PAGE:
There’s No Toothpaste For Climate Change: Using Green Finance and Technology Wisely

By Richard Howard

“The law of unintended consequences is the only real law of history” – Niall Ferguson [8]

There are many reasons why climate change is a tricky problem to solve: scale of the problem, interrelatedness and complexity of our modern economy, competing interests, high level of collective behaviour change, etc etc.

And of course there are a host of technical and engineering challenges, which if overcome are seen by many as the ace up our sleeve. But we have to play the technology card in the right way to maximise the benefits and, crucially, with the right mindset.

This has knock-on effects for green finance and sustainable investments, as we need to appreciate some of the historical quirks of how human beings approach technology in order to put that investment to work as efficiently as possible. 

Innovation To Correct A Previous Innovation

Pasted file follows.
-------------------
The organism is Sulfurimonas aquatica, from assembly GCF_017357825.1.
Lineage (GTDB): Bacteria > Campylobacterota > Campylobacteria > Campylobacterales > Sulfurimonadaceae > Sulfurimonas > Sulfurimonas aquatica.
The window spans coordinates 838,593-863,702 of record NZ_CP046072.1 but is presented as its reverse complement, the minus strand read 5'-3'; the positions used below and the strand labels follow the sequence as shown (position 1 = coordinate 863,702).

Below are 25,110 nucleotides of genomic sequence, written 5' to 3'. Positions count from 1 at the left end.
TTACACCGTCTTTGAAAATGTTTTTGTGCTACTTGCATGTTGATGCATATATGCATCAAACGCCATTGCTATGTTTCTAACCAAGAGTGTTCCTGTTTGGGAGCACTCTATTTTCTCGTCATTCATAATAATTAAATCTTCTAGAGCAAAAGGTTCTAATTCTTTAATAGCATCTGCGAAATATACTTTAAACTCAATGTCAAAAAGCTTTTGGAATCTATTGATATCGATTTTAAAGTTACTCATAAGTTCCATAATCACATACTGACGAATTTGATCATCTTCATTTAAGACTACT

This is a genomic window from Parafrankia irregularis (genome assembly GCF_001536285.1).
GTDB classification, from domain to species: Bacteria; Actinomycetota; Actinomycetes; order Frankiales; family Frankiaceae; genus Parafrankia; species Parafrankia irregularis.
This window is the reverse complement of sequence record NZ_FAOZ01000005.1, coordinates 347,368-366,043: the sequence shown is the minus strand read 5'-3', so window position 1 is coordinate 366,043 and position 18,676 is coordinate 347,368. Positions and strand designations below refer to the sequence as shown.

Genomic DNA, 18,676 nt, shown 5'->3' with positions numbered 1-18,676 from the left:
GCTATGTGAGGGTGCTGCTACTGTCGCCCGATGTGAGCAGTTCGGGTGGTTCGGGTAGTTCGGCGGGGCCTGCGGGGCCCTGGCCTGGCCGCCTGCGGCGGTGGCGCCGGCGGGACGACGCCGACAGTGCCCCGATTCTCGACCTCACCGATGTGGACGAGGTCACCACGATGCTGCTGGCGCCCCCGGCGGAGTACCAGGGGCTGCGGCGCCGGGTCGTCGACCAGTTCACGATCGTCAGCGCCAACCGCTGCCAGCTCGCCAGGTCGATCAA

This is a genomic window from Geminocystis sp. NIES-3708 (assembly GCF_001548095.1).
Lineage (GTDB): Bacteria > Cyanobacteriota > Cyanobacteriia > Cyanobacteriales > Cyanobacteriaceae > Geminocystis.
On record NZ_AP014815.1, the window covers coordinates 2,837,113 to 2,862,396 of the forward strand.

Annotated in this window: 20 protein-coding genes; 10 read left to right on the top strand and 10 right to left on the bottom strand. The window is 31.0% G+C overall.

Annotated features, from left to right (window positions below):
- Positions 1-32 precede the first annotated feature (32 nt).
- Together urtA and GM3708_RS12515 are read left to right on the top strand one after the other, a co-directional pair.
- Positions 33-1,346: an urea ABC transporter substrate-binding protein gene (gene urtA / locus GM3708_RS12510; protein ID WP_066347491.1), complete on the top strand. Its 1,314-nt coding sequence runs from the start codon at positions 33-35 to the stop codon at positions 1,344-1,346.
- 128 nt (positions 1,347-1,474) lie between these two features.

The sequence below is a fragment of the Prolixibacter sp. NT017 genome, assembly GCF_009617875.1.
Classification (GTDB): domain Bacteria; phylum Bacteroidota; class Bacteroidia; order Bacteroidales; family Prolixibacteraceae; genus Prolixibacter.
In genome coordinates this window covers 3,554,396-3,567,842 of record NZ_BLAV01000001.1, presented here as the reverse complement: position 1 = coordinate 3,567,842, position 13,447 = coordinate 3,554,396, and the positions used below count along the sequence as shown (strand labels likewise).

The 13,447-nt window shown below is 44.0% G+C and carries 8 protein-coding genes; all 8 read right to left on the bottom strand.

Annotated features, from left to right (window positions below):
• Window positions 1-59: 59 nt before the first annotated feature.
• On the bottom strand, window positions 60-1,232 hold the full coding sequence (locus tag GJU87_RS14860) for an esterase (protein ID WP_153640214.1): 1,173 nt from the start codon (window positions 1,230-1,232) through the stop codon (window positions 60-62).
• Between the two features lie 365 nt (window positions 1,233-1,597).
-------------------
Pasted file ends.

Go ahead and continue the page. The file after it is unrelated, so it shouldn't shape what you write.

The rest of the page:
Humans have been incredibly proficient at inventing our way out of problems we have created, whilst at the same time creating a whole new industry to combat that problem on an ongoing basis.

This has allowed us in many cases to treat the symptoms of a problem whilst allowing the underlying cause to continue unabated.

Sugar and Dental Hygiene

Take, for example, the relationship between sugar consumption and the dental hygiene industry.

Before the discovery of the Americas, sugar was a very small part of the average human’s diet. In fact, our ancestors consumed very little sugar or refined carbohydrates at all [1]. For most people sugar was limited to natural sources such as fruit and honey.